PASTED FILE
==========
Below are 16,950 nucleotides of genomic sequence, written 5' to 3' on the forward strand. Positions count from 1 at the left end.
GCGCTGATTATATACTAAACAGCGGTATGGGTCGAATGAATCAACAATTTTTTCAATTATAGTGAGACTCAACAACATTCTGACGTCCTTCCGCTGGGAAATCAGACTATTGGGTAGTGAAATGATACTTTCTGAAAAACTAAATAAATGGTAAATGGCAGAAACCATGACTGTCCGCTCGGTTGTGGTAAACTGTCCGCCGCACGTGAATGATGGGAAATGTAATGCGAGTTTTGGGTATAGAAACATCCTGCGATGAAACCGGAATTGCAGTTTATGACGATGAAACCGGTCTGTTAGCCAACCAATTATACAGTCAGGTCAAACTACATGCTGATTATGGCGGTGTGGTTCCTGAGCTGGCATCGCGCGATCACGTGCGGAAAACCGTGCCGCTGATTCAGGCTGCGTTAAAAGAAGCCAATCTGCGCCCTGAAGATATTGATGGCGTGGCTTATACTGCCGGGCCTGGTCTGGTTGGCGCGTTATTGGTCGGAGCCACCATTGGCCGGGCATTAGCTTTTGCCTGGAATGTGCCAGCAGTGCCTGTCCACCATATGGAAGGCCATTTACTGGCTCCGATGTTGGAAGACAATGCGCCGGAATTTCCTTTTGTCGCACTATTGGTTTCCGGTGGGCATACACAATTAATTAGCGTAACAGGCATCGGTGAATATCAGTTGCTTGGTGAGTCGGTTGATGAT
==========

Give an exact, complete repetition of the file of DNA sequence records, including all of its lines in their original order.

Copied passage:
Below are 16,950 nucleotides of genomic sequence, written 5' to 3' on the forward strand. Positions count from 1 at the left end.
GCGCTGATTATATACTAAACAGCGGTATGGGTCGAATGAATCAACAATTTTTTCAATTATAGTGAGACTCAACAACATTCTGACGTCCTTCCGCTGGGAAATCAGACTATTGGGTAGTGAAATGATACTTTCTGAAAAACTAAATAAATGGTAAATGGCAGAAACCATGACTGTCCGCTCGGTTGTGGTAAACTGTCCGCCGCACGTGAATGATGGGAAATGTAATGCGAGTTTTGGGTATAGAAACATCCTGCGATGAAACCGGAATTGCAGTTTATGACGATGAAACCGGTCTGTTAGCCAACCAATTATACAGTCAGGTCAAACTACATGCTGATTATGGCGGTGTGGTTCCTGAGCTGGCATCGCGCGATCACGTGCGGAAAACCGTGCCGCTGATTCAGGCTGCGTTAAAAGAAGCCAATCTGCGCCCTGAAGATATTGATGGCGTGGCTTATACTGCCGGGCCTGGTCTGGTTGGCGCGTTATTGGTCGGAGCCACCATTGGCCGGGCATTAGCTTTTGCCTGGAATGTGCCAGCAGTGCCTGTCCACCATATGGAAGGCCATTTACTGGCTCCGATGTTGGAAGACAATGCGCCGGAATTTCCTTTTGTCGCACTATTGGTTTCCGGTGGGCATACACAATTAATTAGCGTAACAGGCATCGGTGAATATCAGTTGCTTGGTGAGTCGGTTGATGAT